Just two years ago, the Plumas County Sheriff’s Office was facing a critical shortage of full-time deputies and corrections officers.
The situation was so dire that some outlying areas of the county literally didn’t see a deputy unless there was an emergency. And the response times were sometimes long.
The county jail was out of compliance with a federal consent decree because it didn’t have enough officers to safely operate the facility.
But times have changed for the better.
Thanks in part to a half-million dollars of additional funding approved by the board of supervisors in October, the sheriff is bolstering his staff.
After falling to a low of 10 deputies in 2014, the ranks have increased to 14. Sheriff Greg Hagwood said he expects to have 18 full-time deputies by this time next year, as well as six additional corrections officers at the jail.
“This is a significant increase that is going to be noticeable in our communities,” Hagwood said. “There will be better response times, more thorough investigations and measurably better service.”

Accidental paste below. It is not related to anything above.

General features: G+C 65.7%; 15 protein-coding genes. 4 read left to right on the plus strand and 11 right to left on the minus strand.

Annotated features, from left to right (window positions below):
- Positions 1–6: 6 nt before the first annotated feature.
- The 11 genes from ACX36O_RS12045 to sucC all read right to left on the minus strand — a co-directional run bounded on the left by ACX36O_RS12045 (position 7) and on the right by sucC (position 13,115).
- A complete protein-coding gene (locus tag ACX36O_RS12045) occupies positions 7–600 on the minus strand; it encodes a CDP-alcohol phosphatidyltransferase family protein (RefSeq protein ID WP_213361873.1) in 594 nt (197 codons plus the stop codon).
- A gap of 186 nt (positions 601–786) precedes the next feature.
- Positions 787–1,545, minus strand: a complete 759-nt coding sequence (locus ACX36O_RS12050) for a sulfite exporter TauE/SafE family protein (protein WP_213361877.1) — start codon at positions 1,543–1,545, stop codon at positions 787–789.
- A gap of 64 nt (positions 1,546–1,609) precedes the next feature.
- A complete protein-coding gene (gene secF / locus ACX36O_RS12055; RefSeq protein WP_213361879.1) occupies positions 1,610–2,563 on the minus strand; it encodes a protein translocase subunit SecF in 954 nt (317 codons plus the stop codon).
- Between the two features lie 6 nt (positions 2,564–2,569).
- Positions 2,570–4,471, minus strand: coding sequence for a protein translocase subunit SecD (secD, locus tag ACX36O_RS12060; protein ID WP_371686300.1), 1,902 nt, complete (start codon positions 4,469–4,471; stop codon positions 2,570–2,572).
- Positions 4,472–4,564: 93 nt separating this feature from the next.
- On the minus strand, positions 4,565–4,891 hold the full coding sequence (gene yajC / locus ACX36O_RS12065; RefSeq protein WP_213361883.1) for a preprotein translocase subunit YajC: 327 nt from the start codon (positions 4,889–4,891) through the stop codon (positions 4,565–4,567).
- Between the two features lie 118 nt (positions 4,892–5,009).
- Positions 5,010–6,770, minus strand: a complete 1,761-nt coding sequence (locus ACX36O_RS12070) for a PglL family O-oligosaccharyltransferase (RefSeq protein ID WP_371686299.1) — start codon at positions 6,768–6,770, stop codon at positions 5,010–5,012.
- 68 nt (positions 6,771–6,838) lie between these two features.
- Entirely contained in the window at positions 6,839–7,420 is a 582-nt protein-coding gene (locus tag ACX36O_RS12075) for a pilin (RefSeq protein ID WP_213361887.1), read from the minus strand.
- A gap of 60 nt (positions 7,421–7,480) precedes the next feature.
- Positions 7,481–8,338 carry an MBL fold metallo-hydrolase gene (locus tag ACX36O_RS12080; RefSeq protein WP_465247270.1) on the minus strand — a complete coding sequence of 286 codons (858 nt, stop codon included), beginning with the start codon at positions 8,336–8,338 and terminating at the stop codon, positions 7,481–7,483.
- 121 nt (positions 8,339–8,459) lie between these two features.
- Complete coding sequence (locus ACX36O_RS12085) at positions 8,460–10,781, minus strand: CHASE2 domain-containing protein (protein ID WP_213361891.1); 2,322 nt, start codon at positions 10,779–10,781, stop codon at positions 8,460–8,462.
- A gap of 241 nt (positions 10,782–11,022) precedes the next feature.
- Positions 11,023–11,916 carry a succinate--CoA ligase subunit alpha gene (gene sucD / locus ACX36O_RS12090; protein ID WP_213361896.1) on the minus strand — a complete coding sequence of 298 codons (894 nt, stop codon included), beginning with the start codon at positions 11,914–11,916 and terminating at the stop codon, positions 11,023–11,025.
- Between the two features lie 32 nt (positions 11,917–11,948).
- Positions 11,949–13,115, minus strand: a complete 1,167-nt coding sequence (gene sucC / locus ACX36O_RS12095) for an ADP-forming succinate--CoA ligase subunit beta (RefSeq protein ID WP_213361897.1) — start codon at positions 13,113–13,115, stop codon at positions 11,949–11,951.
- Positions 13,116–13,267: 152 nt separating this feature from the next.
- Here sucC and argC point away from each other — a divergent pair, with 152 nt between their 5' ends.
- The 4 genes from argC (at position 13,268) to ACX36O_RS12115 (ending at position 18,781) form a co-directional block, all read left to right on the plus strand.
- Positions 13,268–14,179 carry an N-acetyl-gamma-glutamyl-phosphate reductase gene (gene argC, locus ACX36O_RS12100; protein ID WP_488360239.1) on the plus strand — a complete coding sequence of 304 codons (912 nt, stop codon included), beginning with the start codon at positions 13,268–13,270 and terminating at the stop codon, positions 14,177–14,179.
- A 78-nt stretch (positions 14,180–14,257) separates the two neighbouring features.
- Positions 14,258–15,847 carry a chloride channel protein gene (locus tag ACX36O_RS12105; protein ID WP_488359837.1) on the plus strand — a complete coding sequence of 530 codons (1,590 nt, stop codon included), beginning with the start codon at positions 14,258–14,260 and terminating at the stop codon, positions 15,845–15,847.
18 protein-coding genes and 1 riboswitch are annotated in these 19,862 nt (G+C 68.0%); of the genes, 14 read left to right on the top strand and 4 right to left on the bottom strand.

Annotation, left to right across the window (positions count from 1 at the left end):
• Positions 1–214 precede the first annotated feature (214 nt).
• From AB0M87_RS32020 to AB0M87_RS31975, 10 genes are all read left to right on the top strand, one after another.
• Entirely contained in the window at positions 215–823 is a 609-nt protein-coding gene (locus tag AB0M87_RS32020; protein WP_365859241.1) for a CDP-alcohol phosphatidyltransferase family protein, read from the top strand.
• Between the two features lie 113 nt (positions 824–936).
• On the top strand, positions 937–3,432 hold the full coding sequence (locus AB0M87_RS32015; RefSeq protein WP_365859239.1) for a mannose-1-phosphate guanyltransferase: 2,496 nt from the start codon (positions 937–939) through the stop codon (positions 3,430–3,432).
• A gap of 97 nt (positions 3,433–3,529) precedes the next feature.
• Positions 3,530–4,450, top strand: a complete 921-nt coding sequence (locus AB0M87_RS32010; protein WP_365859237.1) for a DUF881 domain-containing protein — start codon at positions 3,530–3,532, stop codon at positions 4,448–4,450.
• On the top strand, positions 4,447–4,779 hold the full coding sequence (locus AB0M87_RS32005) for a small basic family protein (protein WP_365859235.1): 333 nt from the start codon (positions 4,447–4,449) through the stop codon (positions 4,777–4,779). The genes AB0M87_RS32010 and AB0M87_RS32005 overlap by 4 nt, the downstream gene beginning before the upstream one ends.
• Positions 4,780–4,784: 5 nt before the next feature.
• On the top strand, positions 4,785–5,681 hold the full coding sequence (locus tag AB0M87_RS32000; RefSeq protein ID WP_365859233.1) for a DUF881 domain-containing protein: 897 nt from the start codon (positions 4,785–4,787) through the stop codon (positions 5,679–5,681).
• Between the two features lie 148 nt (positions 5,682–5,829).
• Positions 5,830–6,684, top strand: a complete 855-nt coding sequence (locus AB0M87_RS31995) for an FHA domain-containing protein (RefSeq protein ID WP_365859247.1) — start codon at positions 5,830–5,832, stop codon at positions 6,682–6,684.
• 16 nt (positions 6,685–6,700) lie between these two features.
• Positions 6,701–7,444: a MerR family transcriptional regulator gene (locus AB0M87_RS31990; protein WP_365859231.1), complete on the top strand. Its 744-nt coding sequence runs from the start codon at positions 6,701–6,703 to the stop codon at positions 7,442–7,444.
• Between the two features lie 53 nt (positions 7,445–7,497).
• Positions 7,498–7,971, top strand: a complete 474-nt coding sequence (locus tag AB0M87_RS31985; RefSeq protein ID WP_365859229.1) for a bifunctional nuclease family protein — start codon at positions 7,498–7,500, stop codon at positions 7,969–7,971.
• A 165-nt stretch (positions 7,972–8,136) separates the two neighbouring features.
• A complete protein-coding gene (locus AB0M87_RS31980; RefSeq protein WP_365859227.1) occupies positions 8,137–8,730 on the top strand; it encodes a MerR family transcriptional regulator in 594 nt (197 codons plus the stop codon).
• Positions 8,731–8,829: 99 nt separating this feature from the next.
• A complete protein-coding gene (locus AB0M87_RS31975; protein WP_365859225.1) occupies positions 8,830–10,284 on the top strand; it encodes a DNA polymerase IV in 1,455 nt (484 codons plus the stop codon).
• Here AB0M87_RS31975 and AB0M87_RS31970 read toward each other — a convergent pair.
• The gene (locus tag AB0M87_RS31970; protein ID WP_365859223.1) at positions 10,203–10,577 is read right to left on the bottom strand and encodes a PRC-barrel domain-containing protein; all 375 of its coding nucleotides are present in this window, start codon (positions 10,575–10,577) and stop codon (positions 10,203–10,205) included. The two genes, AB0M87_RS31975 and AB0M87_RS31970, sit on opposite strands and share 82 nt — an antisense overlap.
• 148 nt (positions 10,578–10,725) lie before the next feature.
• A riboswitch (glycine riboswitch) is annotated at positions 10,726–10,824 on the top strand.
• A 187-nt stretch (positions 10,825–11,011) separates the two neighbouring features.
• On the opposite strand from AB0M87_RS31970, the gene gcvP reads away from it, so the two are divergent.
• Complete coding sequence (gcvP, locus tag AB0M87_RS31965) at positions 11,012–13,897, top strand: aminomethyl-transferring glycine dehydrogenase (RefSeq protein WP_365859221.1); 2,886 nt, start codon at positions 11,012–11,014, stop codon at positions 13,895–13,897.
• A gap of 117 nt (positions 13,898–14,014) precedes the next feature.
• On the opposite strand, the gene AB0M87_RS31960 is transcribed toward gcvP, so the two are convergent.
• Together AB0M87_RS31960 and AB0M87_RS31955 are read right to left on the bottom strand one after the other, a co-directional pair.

Hagwood said the county’s supervisors deserve credit for making public safety a top priority.
“The board of supervisors deserve recognition for listening to their constituents and helping me be able to help their communities,” Hagwood said. “None of this would be possible without the board’s support. They have been supportive of the needs of the community and have given me the tools to meet those needs.”
Two new deputies
Last week, two new deputies — Chandler Peay and Tyler Grant — were sworn in during a ceremony at the Plumas County courthouse. Hagwood said he hopes to hire three more deputies later this year.
Peay and Grant represent a continuing trend at the sheriff’s office — hiring people from within the county.
The two new deputies were actually promoted from within the sheriff’s office ranks. Peay was a dispatcher and Grant was an officer at the jail.
Hagwood said the emphasis on local recruiting and hiring has numerous benefits.